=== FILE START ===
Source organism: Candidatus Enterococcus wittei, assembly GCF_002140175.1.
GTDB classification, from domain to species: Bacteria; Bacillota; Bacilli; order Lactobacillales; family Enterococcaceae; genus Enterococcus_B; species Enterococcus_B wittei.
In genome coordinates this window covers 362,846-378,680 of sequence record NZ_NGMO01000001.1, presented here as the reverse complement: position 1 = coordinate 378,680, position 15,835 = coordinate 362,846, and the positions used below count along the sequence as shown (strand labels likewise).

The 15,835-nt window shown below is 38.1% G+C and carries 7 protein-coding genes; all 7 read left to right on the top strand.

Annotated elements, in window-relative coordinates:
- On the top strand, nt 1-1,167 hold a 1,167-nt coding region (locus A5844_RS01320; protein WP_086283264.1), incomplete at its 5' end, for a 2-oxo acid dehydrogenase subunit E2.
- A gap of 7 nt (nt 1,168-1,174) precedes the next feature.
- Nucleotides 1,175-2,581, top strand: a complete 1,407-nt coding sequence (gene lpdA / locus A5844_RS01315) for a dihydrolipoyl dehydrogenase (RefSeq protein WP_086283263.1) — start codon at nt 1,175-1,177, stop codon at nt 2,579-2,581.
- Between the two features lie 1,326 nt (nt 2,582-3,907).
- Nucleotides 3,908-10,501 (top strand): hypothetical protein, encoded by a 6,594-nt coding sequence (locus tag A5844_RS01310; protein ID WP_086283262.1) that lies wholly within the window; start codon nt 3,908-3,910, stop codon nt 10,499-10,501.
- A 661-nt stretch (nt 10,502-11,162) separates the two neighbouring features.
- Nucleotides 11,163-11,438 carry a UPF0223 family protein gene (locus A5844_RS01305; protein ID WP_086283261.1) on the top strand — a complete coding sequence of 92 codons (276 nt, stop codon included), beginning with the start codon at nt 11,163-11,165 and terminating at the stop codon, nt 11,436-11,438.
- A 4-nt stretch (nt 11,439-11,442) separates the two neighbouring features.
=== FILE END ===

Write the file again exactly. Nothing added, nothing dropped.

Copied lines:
Source organism: Candidatus Enterococcus wittei, assembly GCF_002140175.1.
GTDB classification, from domain to species: Bacteria; Bacillota; Bacilli; order Lactobacillales; family Enterococcaceae; genus Enterococcus_B; species Enterococcus_B wittei.
In genome coordinates this window covers 362,846-378,680 of sequence record NZ_NGMO01000001.1, presented here as the reverse complement: position 1 = coordinate 378,680, position 15,835 = coordinate 362,846, and the positions used below count along the sequence as shown (strand labels likewise).

The 15,835-nt window shown below is 38.1% G+C and carries 7 protein-coding genes; all 7 read left to right on the top strand.

Annotated elements, in window-relative coordinates:
- On the top strand, nt 1-1,167 hold a 1,167-nt coding region (locus A5844_RS01320; protein WP_086283264.1), incomplete at its 5' end, for a 2-oxo acid dehydrogenase subunit E2.
- A gap of 7 nt (nt 1,168-1,174) precedes the next feature.
- Nucleotides 1,175-2,581, top strand: a complete 1,407-nt coding sequence (gene lpdA / locus A5844_RS01315) for a dihydrolipoyl dehydrogenase (RefSeq protein WP_086283263.1) — start codon at nt 1,175-1,177, stop codon at nt 2,579-2,581.
- Between the two features lie 1,326 nt (nt 2,582-3,907).
- Nucleotides 3,908-10,501 (top strand): hypothetical protein, encoded by a 6,594-nt coding sequence (locus tag A5844_RS01310; protein ID WP_086283262.1) that lies wholly within the window; start codon nt 3,908-3,910, stop codon nt 10,499-10,501.
- A 661-nt stretch (nt 10,502-11,162) separates the two neighbouring features.
- Nucleotides 11,163-11,438 carry a UPF0223 family protein gene (locus A5844_RS01305; protein ID WP_086283261.1) on the top strand — a complete coding sequence of 92 codons (276 nt, stop codon included), beginning with the start codon at nt 11,163-11,165 and terminating at the stop codon, nt 11,436-11,438.
- A 4-nt stretch (nt 11,439-11,442) separates the two neighbouring features.